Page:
To assess the effectiveness of an electron beam (EB) post-cure process, System B samples were exposed to varying levels of EB radiation. EB curing through free radical polymerization differs from UV curing mainly in the initiation process. No photoinitiator is needed in the EB process because the electron beam energy is high enough to form the initiative species by cleavage of a bond located on the monomer25. Since the initiating radical is formed from the resin itself, rather than from an added initiator, EB curing allows for a small amount of additional cross-linking compared to UV curing26. EB cure systems are known to have the drawback of being inhibited by oxygen, and therefore are usually conducted in an inert atmosphere, like nitrogen.
However, this drawback could be overcome by the utilization of thiol-ene chemistry. All these advantages make the EB-curable thiol-ene resin systems an interesting option for DLP 3D printing.
As shown in Figure 7, higher dosages of EB post-cure (i.e., one-step 5, 10 and 20 Mrad) resulted in significant embrittlement of samples of System B compared to standard UV post-curing. The %E values were reduced by ⁓ 50%, regardless of the dosage. Moreover, increasing the EB dosage from 5 to 20 Mrad decreased the tensile strength by ⁓38%, from 50.6 to 31.2 MPa, while the Young’s modulus increased by ⁓ 27%, from 2732 to 3480. It was unknown if this was simply due to an excess of EB dosage or if the samples were heated during the EB post-curing process.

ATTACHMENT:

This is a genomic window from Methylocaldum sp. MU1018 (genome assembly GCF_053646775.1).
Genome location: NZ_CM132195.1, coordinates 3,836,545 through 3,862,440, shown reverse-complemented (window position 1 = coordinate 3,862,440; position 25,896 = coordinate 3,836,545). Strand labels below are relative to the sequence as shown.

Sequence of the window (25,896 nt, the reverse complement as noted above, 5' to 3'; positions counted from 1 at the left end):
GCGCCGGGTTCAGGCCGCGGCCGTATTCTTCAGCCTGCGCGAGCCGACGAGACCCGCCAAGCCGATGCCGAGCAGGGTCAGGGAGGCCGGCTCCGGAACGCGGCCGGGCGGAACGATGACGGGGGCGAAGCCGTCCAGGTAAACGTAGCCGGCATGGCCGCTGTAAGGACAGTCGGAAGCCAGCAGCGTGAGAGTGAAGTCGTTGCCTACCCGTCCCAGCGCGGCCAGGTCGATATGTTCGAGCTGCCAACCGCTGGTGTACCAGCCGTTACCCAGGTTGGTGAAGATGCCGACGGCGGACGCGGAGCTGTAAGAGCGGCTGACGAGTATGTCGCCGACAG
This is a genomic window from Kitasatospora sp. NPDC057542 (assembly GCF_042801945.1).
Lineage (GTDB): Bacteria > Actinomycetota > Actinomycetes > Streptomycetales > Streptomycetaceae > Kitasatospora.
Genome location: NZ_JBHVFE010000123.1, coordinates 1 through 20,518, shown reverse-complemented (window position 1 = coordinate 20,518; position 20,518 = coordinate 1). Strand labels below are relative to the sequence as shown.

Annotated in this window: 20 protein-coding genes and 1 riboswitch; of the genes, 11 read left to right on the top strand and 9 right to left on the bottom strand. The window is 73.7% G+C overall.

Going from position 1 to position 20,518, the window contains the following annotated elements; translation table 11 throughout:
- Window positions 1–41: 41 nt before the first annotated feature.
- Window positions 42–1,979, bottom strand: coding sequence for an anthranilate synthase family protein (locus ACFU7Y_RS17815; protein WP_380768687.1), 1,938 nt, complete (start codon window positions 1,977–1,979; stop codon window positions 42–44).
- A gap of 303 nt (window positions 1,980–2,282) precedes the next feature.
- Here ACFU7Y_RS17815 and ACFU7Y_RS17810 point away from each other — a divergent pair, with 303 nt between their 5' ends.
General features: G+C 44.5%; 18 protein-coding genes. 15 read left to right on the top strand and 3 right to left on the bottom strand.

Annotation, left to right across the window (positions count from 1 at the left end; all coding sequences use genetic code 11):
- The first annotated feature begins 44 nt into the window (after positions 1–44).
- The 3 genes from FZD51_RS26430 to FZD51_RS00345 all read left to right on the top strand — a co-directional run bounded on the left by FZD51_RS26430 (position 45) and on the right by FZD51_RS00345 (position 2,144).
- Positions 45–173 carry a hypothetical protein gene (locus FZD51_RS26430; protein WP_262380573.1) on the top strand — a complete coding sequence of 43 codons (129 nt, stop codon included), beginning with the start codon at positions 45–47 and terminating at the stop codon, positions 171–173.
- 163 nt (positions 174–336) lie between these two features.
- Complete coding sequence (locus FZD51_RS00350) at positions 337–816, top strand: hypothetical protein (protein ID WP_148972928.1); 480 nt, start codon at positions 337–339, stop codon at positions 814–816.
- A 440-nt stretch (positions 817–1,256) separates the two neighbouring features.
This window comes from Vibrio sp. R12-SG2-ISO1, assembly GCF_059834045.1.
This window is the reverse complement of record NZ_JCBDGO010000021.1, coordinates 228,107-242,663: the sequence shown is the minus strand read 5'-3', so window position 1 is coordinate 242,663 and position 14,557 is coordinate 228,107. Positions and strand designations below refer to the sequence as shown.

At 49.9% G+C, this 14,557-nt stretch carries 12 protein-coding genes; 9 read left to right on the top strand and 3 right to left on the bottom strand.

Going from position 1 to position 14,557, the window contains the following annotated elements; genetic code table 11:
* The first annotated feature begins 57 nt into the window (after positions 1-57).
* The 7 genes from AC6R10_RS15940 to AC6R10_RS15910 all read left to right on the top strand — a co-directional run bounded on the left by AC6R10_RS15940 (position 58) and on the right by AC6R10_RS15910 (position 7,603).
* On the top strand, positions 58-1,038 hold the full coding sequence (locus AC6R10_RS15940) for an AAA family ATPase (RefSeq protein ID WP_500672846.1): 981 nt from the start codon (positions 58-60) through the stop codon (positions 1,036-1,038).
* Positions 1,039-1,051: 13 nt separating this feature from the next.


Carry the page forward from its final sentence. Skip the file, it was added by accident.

Therefore, two changes were made to the EB post-curing process. First, EB curing was conducted in successive 2.5 Mrad steps for dosages greater than 2.5 Mrad, with a pause between successive exposures to cool the samples in ambient conditions to eliminate the effect of heat-curing as much as possible (Figure 7). Although step-by-step curing in higher dosages improved tensile strength and Young’s modulus to some extent, %E was still far from the values achieved using the standard UV post-cure method. Second, EB post-curing dosages were reduced to 0.05, 0.1, 0.5, 1 and 2.5 Mrad (Figure 8). Reducing EB dosages resulted in higher %E values. Those less than 2.5 Mrad resulted in Young’s modulus values close to that of standard UV post-cure and tensile strengths more than that of UV post-cure. These results indicate that higher dosages of EB likely induce excessive cross-linking of the system, which will be investigated in our future studies using Raman spectroscopy.